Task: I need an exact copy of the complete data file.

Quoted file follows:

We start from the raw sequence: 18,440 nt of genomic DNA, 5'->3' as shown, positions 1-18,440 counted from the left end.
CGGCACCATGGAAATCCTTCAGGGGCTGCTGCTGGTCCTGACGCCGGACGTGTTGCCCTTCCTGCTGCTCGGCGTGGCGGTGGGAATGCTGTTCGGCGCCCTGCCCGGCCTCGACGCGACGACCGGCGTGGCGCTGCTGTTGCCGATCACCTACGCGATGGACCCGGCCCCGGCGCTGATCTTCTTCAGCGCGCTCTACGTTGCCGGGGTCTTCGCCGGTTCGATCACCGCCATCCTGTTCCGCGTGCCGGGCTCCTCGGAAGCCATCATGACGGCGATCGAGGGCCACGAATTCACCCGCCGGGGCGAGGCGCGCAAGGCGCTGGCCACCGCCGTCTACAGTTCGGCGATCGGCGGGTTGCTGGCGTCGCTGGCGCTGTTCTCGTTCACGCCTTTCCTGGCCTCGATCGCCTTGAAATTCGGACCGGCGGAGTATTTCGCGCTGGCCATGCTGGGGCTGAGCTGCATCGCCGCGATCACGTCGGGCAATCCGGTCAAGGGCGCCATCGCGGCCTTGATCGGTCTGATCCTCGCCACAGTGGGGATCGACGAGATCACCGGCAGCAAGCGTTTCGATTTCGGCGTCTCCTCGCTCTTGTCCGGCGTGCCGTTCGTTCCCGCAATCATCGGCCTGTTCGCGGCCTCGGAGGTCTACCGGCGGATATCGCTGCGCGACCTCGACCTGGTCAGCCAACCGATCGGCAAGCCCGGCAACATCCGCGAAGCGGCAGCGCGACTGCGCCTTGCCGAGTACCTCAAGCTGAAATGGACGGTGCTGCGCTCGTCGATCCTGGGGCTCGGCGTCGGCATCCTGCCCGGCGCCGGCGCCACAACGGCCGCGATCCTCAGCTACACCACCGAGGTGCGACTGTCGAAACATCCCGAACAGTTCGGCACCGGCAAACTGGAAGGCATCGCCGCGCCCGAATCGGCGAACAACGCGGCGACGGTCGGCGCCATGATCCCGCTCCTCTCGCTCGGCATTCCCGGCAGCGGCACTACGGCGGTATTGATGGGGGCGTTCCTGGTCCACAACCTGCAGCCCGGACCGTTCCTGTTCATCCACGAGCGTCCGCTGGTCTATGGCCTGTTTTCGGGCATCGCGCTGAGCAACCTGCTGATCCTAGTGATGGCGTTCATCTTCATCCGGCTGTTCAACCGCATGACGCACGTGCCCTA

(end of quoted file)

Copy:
We start from the raw sequence: 18,440 nt of genomic DNA, 5'->3' as shown, positions 1-18,440 counted from the left end.
CGGCACCATGGAAATCCTTCAGGGGCTGCTGCTGGTCCTGACGCCGGACGTGTTGCCCTTCCTGCTGCTCGGCGTGGCGGTGGGAATGCTGTTCGGCGCCCTGCCCGGCCTCGACGCGACGACCGGCGTGGCGCTGCTGTTGCCGATCACCTACGCGATGGACCCGGCCCCGGCGCTGATCTTCTTCAGCGCGCTCTACGTTGCCGGGGTCTTCGCCGGTTCGATCACCGCCATCCTGTTCCGCGTGCCGGGCTCCTCGGAAGCCATCATGACGGCGATCGAGGGCCACGAATTCACCCGCCGGGGCGAGGCGCGCAAGGCGCTGGCCACCGCCGTCTACAGTTCGGCGATCGGCGGGTTGCTGGCGTCGCTGGCGCTGTTCTCGTTCACGCCTTTCCTGGCCTCGATCGCCTTGAAATTCGGACCGGCGGAGTATTTCGCGCTGGCCATGCTGGGGCTGAGCTGCATCGCCGCGATCACGTCGGGCAATCCGGTCAAGGGCGCCATCGCGGCCTTGATCGGTCTGATCCTCGCCACAGTGGGGATCGACGAGATCACCGGCAGCAAGCGTTTCGATTTCGGCGTCTCCTCGCTCTTGTCCGGCGTGCCGTTCGTTCCCGCAATCATCGGCCTGTTCGCGGCCTCGGAGGTCTACCGGCGGATATCGCTGCGCGACCTCGACCTGGTCAGCCAACCGATCGGCAAGCCCGGCAACATCCGCGAAGCGGCAGCGCGACTGCGCCTTGCCGAGTACCTCAAGCTGAAATGGACGGTGCTGCGCTCGTCGATCCTGGGGCTCGGCGTCGGCATCCTGCCCGGCGCCGGCGCCACAACGGCCGCGATCCTCAGCTACACCACCGAGGTGCGACTGTCGAAACATCCCGAACAGTTCGGCACCGGCAAACTGGAAGGCATCGCCGCGCCCGAATCGGCGAACAACGCGGCGACGGTCGGCGCCATGATCCCGCTCCTCTCGCTCGGCATTCCCGGCAGCGGCACTACGGCGGTATTGATGGGGGCGTTCCTGGTCCACAACCTGCAGCCCGGACCGTTCCTGTTCATCCACGAGCGTCCGCTGGTCTATGGCCTGTTTTCGGGCATCGCGCTGAGCAACCTGCTGATCCTAGTGATGGCGTTCATCTTCATCCGGCTGTTCAACCGCATGACGCACGTGCCCTA